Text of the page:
Keeping your loved one’s bed dry and comfortable throughout the night is important for obvious reasons. Unfortunately, childhood bedwetting, as well as urinary incontinence in adolescents and adults, can make this a real challenge.
Although it takes some effort to take the necessary steps to ensuring a dry bed, the benefits are numerous; a dry bed will help ensure comfort, dignity, convenience (think of all the bedding you won’t have to wash!) and, most importantly, skin integrity.
The following are the top ten things you can do to effectively prevent your linen from getting soiled nightly:
1. Bedding Protection
The first and most obvious line of defense, when keeping the bedding dry is your goal, is to protect it with a bed pad. Absorbent bed pads lie between the patient and the bedding and wick away liquid so the bedding stays dry. They come in many shapes and sizes so you can get the one that works best for your needs – and you have the option of choosing cost-effective, environment friendly reusable pads or the convenience of single-use disposable chucks. Here’s an in-depth guide for choosing the correct incontinence pads.
2. Mattress Protection
If you’re concerned that a bed pad won’t always keep the bedding perfectly dry, consider doubling up your protection with a washable mattress cover or pad that will prevent the mattress from getting soiled or damaged by the occasional leaks. Although this option won’t keep your linen dry, it will keep the mattress protected and give it a longer life.
3. Wearable Protection
When a child is suffering from bedwetting issues, his or her parents may want to avoid diapers while attempting to train their child. However, if urinary incontinence is the cause for nighttime leaks, adult diapers with tabs (also known as adult nappies) may be a good option to prevent the patient from soiling themselves and their beds on a nightly basis. Other options include incontinence pads, belted undergarments and pull upunderwear.
4. Provide Easy Access to the Toilet
Once you have taken the necessary steps to protect your linen, it’s time to consider lifestyle changes that can help minimize the bedwetting issue altogether. To start, consider whether the child or adult has easy safe access to a bathroom. This is especially important when dealing with young children, patients with dementia, or individuals with disabilities. Maintain proper lighting, keep pathways clear at all times, and, where necessary, install a raised toilet seat or purchase a bedside commode so that your loved one can always get to the bathroom safely and in time.
5. Monitor Liquid Intake
Although you may think that limiting liquids would lessen urinary incontinence issues, the truth is that proper hydration is an important way to maintain bladder health and can actually decrease urinary incontinence episodes. However, hydration should be done throughout the day and tapered off at evening time so that fluid intake is limited during the last hours before bedtime to give the bladder a break for the night.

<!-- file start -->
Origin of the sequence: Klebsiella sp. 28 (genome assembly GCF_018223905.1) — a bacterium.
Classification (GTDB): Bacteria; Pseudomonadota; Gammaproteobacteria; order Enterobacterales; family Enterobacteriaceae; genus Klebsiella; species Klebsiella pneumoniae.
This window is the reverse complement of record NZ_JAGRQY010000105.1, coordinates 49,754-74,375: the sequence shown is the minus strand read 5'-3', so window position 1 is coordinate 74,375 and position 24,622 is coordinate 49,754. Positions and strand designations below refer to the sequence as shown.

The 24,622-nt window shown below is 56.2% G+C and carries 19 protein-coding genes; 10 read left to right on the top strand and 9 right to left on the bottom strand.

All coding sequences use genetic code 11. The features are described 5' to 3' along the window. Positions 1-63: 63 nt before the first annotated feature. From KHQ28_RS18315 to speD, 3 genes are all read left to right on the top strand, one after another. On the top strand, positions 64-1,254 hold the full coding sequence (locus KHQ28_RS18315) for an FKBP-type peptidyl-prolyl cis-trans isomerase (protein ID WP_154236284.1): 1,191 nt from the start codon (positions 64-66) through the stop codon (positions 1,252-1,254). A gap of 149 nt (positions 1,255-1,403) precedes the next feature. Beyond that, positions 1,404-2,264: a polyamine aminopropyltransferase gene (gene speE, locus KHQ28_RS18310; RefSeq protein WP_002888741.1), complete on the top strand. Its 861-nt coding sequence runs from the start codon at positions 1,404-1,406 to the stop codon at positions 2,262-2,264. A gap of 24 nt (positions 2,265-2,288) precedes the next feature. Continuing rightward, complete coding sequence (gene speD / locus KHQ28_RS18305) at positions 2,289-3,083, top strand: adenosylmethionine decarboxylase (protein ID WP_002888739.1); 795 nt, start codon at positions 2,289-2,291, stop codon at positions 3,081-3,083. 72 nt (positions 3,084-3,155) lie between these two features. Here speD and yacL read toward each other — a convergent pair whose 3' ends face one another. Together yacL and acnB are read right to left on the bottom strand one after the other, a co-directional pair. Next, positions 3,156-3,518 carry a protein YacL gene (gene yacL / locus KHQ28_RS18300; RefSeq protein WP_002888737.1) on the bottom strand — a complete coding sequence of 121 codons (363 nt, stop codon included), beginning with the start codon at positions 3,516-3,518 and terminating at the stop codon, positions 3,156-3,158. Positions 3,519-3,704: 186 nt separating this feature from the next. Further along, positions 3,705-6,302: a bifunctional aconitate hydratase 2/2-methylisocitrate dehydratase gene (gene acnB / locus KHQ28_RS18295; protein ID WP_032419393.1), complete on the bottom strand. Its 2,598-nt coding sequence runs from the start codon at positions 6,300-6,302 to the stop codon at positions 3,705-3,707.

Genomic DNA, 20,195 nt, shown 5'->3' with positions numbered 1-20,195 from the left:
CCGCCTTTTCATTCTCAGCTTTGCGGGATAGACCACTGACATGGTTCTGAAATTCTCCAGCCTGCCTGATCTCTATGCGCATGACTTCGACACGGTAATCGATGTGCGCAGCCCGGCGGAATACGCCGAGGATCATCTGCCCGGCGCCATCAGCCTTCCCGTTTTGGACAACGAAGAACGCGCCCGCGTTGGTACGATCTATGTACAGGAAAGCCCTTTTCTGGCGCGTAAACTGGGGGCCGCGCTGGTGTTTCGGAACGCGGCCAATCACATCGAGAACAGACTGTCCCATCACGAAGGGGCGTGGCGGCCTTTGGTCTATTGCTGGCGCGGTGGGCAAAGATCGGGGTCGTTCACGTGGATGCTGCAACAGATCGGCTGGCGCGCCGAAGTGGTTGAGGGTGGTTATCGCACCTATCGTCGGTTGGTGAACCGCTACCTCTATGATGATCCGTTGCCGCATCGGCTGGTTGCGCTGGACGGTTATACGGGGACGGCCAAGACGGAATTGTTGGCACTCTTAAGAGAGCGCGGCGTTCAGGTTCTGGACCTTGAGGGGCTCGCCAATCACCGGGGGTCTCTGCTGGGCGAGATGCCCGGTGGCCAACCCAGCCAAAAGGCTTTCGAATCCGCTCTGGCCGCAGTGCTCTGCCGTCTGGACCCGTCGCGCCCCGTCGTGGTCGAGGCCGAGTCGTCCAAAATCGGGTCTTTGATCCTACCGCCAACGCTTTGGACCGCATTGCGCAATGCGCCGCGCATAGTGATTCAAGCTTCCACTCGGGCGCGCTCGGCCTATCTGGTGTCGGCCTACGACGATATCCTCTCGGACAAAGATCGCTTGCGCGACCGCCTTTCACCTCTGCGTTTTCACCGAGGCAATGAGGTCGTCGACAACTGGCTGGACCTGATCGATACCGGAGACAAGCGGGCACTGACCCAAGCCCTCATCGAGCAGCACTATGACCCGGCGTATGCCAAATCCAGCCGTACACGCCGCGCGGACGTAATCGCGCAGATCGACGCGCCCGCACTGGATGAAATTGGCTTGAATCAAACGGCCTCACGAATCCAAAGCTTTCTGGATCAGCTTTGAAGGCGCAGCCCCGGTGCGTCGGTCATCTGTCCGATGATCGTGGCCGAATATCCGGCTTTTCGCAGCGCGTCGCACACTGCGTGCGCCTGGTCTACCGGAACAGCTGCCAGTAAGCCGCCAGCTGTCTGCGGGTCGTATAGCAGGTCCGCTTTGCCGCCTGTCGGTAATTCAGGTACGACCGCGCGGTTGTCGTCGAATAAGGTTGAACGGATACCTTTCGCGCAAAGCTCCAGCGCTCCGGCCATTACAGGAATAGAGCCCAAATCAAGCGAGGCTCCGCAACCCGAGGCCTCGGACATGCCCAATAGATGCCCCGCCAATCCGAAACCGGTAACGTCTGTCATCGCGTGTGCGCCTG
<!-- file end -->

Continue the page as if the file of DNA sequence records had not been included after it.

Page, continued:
6. Void before Bedtime
Voiding fully before bedtime is a simple but important way to help prevent nighttime leaks. You may want to encourage double voiding: urinating, waiting a few minutes, and then trying again to ensure the bladder is completely empty.
7. Monitor Bowel Movements
If constipation becomes an issue for your loved one, it may impair their ability to void their bladder fully, leading to nighttime overflows. By helping them stay regular, you can save yourself from unnecessary bedwetting-related aggravation.
8. Limit Caffeine Intake
Caffeine has been shown to increase the rate at which urine is produced and is therefore wise to avoid or at least limit – especially close to bedtime. Caffeinated products that may cause issues include coffee, tea, carbonated drinks, energy drinks and cocoa.
9. Use a Bedwetting Alarm System
Incontinent children or adults who have been bedwetting since childhood (medically referred to as primary enuresis) may benefit from a bedwetting alarm, which can help train your loved one to associate a full bladder with the need to get up and go to the bathroom. When used consistently for several weeks, this method has been proven very effective.
10. Consult a Medical Professional
As with all medical concerns, it is important to discuss bedwetting issues with your doctor, who can help diagnose underlying causes and ensure effective treatment. Although it may be difficult or embarrassing to discuss, remember that doctors are there for their patients and will never judge you or your loved one.
As the caregiver, remember to remain encouraging and supporting of your loved one through this difficult challenge, and with the help of the above tips, you’ll be on the way to dry, stress-free nights sooner than you might imagine.
About The Author
Hanna Landman lives in New Jersey with her husband and children. She works for AvaCare Medical, one of the nation’s largest online medical supply stores servicing seniors and the homebound across the US. She specializes in adult incontinence solutions and writes for AvaCare Medical’s blog on all topics related to incontinence, caregiving, senior living and more.